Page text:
Ctrl + F5 : forces a complete refresh of the current page.
F5 / Ctrl + R : refreshes the current page.
Ctrl + N : opens a new window.
Ctrl + 9 : jumps to the last tab.
Ctrl + 1 - 8 : jumps to tab 1-8.
Ctrl + -/= : zooms in or out of the page.
Ctrl + 0 : resets the zoom.
Ctrl + click on link : opens a link in a new tab. Can also be accomplished by clicking a link with your middle mouse button.
Shift + click on link : opens a link in a new window.
Alt + D or F6 : places your cursor on the address bar and selects the URL, allowing you to easily copy/paste/or type in the address bar.
Ctrl + J : opens your downloads page.
Ctrl + H : opens your history page.
Ctrl + F / F3 : search the current page.
Ctrl + D : add the current page to your favorites.

Space : play/pause a video
Shift + Left/Right : jump back or forward a few seconds.
Ctrl + Left/Right : jump back or forward a minute.
T : displays the time remaining for the current video.
Mouse scroll up/down : increases/lowers volume.
M : mute.
F : toggle fullscreen mode.

Learning a new 60% layout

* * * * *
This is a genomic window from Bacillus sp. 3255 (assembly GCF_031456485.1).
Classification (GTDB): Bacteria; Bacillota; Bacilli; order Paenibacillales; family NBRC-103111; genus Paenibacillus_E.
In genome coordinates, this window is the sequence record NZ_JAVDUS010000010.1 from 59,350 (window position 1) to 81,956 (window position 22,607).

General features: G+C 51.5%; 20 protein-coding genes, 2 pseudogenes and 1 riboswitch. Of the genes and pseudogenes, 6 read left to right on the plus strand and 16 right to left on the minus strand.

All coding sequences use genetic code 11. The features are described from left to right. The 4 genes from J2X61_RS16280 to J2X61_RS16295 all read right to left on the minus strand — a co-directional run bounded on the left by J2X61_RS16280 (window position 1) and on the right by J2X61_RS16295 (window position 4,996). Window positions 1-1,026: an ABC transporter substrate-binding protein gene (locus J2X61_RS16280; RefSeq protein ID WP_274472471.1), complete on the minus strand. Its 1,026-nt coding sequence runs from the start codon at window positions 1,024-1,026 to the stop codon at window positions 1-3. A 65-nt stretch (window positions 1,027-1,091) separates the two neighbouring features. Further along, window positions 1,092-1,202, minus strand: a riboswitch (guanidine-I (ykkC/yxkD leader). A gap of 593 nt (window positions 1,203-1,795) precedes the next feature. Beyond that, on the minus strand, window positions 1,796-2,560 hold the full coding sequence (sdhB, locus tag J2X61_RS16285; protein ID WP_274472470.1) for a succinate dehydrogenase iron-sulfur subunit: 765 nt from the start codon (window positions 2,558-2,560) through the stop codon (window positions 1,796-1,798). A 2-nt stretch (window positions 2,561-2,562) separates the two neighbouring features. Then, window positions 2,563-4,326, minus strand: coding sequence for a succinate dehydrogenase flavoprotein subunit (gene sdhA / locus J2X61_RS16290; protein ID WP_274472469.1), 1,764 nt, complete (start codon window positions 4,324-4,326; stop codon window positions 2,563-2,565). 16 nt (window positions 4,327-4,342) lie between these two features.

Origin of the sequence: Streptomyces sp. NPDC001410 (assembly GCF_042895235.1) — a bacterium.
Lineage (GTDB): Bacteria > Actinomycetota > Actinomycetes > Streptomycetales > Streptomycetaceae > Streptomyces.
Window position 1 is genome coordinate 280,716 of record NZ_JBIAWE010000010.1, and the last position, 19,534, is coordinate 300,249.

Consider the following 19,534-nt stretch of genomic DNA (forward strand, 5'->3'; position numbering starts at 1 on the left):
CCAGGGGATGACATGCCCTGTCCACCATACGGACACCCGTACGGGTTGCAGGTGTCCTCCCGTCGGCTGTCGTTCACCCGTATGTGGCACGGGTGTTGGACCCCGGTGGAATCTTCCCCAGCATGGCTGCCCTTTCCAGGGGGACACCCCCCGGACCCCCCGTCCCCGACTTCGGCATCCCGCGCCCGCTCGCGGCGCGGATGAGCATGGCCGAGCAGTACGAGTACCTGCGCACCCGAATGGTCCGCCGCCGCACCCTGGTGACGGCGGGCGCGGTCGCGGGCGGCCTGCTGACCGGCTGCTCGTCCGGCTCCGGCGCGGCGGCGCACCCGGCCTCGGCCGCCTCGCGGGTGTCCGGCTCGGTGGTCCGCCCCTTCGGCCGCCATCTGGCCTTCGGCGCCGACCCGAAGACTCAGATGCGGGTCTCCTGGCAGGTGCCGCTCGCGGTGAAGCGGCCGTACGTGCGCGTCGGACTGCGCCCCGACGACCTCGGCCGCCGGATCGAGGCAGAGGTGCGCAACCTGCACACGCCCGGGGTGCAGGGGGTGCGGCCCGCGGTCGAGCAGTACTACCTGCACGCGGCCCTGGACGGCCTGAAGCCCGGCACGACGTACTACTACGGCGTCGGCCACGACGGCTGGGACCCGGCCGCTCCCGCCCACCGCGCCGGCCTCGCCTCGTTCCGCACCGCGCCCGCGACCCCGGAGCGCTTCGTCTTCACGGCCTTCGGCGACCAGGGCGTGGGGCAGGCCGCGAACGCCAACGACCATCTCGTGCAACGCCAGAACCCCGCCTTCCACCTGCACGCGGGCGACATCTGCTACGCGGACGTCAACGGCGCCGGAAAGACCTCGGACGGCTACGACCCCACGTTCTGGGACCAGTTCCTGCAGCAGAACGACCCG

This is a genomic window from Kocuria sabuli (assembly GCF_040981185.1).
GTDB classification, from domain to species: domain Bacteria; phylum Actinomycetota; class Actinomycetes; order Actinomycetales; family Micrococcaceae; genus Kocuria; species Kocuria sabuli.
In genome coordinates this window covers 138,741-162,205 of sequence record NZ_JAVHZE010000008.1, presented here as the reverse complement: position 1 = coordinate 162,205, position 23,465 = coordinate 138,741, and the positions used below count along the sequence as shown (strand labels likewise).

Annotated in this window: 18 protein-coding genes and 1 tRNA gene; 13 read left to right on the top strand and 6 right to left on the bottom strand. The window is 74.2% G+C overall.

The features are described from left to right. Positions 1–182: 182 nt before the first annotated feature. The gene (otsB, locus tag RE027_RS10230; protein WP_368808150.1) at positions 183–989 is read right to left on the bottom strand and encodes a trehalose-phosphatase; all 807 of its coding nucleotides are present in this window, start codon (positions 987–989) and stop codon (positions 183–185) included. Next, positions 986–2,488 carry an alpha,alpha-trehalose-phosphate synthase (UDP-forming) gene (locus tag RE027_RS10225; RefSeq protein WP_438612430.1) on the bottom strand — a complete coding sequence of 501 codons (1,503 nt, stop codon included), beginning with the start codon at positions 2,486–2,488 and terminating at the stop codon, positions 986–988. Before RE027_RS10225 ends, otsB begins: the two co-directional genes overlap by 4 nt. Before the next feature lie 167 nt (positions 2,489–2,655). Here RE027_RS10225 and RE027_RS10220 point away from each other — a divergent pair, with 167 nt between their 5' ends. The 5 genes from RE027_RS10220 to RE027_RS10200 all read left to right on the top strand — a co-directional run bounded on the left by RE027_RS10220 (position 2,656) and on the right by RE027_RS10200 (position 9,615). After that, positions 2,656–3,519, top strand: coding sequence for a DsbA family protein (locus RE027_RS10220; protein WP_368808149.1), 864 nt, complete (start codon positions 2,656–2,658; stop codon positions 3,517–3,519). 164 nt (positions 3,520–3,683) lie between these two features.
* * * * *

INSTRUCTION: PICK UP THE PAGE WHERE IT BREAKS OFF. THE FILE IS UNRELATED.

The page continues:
During my time trying out different kinds of mechanical keyboards, I noticed that I had to adapt to a few different typing styles. This was very noticeable when I was typing on my Vortex Core – a 40% keyboard. Without a number row and the lack of certain dedicated punctuation keys, it changed the way I used the keyboard significantly. After using the Core for a month daily, I adapted and now I can type on it almost as fast as I did on a full-sized keyboard. In fact, it felt like training wheels – when I went back to a full-sized layout, I was able to type faster than before. I’m not sure if it was in my head and I was limiting my typing speed to begin with. For what it’s worth, I’ve come to appreciate having a dedicated number row on a keyboard now.